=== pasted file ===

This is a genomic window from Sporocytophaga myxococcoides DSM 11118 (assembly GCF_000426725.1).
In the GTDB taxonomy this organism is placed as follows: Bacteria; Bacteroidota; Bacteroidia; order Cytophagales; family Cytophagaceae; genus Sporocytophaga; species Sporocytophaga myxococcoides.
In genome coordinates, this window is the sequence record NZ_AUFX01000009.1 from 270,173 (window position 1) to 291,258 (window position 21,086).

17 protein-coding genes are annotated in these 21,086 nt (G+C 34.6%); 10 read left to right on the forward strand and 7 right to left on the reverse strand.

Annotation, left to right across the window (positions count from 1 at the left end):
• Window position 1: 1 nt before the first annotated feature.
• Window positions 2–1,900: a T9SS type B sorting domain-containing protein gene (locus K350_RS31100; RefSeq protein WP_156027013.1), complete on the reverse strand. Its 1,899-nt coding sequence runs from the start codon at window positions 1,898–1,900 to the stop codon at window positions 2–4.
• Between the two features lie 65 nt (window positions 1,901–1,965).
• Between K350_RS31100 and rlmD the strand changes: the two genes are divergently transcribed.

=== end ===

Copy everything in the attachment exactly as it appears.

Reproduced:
This is a genomic window from Sporocytophaga myxococcoides DSM 11118 (assembly GCF_000426725.1).
In the GTDB taxonomy this organism is placed as follows: Bacteria; Bacteroidota; Bacteroidia; order Cytophagales; family Cytophagaceae; genus Sporocytophaga; species Sporocytophaga myxococcoides.
In genome coordinates, this window is the sequence record NZ_AUFX01000009.1 from 270,173 (window position 1) to 291,258 (window position 21,086).

17 protein-coding genes are annotated in these 21,086 nt (G+C 34.6%); 10 read left to right on the forward strand and 7 right to left on the reverse strand.

Annotation, left to right across the window (positions count from 1 at the left end):
• Window position 1: 1 nt before the first annotated feature.
• Window positions 2–1,900: a T9SS type B sorting domain-containing protein gene (locus K350_RS31100; RefSeq protein WP_156027013.1), complete on the reverse strand. Its 1,899-nt coding sequence runs from the start codon at window positions 1,898–1,900 to the stop codon at window positions 2–4.
• Between the two features lie 65 nt (window positions 1,901–1,965).
• Between K350_RS31100 and rlmD the strand changes: the two genes are divergently transcribed.